Share this post
Comfort letters are an alternative to endorsements that fulfill a personal guarantee function against a creditor or a future creditor in order for them to grant the sponsored (debtor) a corporate finance. It is an obligation of result, in which the sponsor guarantees the good purpose of the designed financing operation.
The Supreme Court distinguishes between “weak” and “strong” comfort letters (Supreme Court Judgement of 13th February 2007). The “weak” letters are mere recommendations or declarations of trust, while “strong” comfort letters represent a one-sided legal business that creates a compulsory relationship between the sponsor and the beneficiary.
II. “Strong” comfort letters
With regards to “strong” comfort letters, the case-law doctrine of the Supreme Court has been compiled, inter alia, in Judgement No. 424/2016, of 27th June.
a) Background of the case
In this case, a bank entity granted a loan to a company due to the fact that two companies that held a dominant position above the sponsored company provided “strong” comfort letters.
As the repayment of the offered loan and personal guarantee were breached, the bank entity requested for the sponsors to be sentenced to pay the sponsored wages of the debtor, which had expired, and was liquid and payable.
The defendants opposed against said main claim arguing that said comfort letter only contained some declarations of intentions, without any mandatory obligations. And they added that none of them were parent companies of the debtor and that, in any case, they shall only be liable in accordance with their percentage of ownership in said debtor company.
b) Supreme Court’s analysis
As a preliminary matter, the Supreme Court analysed the mandatory efficiency of the comfort letter, for example, its suitability to constitute or create a mandatory relationship (referring to its Judgement No. 440/2015, of 28th July) as exposed below:
In this sense, the comfort letter, for example, in its qualification of strong, answers to the structure of unilateral legal business with mandatory transcendence, as unilateral voluntary declaration, of regular character, directed to the constitution or creation of a mandatory relationship, which requires the following suppositions or conditions:
(i) First of all, it has to contemplate a clear and unequivocal will of the sponsor to be bound; for example, a real voluntary declaration to create an authentic mandatory bond;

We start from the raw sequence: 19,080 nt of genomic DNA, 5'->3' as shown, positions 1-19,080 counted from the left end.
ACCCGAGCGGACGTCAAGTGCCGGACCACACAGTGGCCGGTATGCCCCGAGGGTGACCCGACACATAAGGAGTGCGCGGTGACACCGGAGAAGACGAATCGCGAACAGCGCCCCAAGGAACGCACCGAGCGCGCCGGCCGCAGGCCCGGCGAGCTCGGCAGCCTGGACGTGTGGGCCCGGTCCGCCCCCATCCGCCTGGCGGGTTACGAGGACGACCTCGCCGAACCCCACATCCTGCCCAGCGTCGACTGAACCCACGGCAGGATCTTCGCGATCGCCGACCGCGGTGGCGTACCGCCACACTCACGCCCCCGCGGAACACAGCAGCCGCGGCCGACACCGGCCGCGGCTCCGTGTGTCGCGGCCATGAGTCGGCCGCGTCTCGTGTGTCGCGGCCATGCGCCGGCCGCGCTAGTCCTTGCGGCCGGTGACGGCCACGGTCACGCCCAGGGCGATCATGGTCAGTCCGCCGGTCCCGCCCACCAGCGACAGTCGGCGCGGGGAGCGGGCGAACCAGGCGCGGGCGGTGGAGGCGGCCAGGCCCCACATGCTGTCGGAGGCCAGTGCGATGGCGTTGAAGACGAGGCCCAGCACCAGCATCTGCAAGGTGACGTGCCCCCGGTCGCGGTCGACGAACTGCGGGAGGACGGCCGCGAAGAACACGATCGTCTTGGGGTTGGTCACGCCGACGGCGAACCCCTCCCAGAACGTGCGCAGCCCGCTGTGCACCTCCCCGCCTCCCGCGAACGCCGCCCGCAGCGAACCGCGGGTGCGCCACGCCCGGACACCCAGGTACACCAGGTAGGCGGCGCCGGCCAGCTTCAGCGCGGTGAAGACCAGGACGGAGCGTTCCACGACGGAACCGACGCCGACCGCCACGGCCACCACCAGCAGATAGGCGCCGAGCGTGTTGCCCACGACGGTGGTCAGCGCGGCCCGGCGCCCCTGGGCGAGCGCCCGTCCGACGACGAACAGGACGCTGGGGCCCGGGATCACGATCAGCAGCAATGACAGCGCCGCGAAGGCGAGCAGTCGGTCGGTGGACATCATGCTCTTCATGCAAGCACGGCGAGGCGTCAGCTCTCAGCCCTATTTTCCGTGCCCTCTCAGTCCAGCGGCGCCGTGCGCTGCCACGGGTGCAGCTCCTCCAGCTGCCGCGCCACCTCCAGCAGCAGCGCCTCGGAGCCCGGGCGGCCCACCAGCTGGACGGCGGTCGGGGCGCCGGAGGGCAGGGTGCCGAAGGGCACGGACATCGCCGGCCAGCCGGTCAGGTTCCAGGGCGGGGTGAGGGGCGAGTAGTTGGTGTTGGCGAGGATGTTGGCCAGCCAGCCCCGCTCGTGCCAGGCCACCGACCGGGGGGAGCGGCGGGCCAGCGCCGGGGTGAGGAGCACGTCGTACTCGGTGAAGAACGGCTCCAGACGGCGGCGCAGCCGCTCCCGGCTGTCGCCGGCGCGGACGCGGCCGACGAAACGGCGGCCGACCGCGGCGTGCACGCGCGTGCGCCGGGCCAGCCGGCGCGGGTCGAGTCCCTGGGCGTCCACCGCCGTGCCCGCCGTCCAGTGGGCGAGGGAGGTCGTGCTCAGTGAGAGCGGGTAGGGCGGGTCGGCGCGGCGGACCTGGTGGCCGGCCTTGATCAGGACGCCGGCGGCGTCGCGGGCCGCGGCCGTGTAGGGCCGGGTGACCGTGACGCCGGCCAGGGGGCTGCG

(ii) Secondly, the acceptance by the creditor, which can be tacit or purported, and is inferred from the relation of causality between the issuance of the comfort letter and the implementation or execution of the intended financing; and
(iii) As for the concrete relationship which shall exist between the debtor and sponsored, the Supreme Court does not require anymore this relationship to be necessarily within the framework of a parent company concerning its subsidiary, but it understands that there is a causa credendi in any relationship justifying the validity of the personal interest, attribution or benefit that could imply for the sponsor the implementation of the intended financing operations, due to either its condition of parent-subsidiary, or its condition of creditor or sponsor (Supreme Court Judgement of 13th February 2007).
c) Conclusion of the Supreme Court
In the light of the foregoing, the Supreme Court concluded that comfort letters were fully suitable for the constitution of the sponsors’ mandatory bonds, because said engagement was determined in order to conduct the credit transaction.
Then, the Supreme Court analysed the scope of the mandatory effect which characterises the comfort letter, concluding in favour of the joint nature of the mandatory commitment assumed by the sponsoring companies, since these were the tools that the parties agreed in order to guarantee, as a whole, the refinancing of the debt of the debtor and its guarantor parent company (mainly participated by the sponsors) which was conducted through the grating of a new loan.
For more information, please contact
Barcelona, 3rd August 2018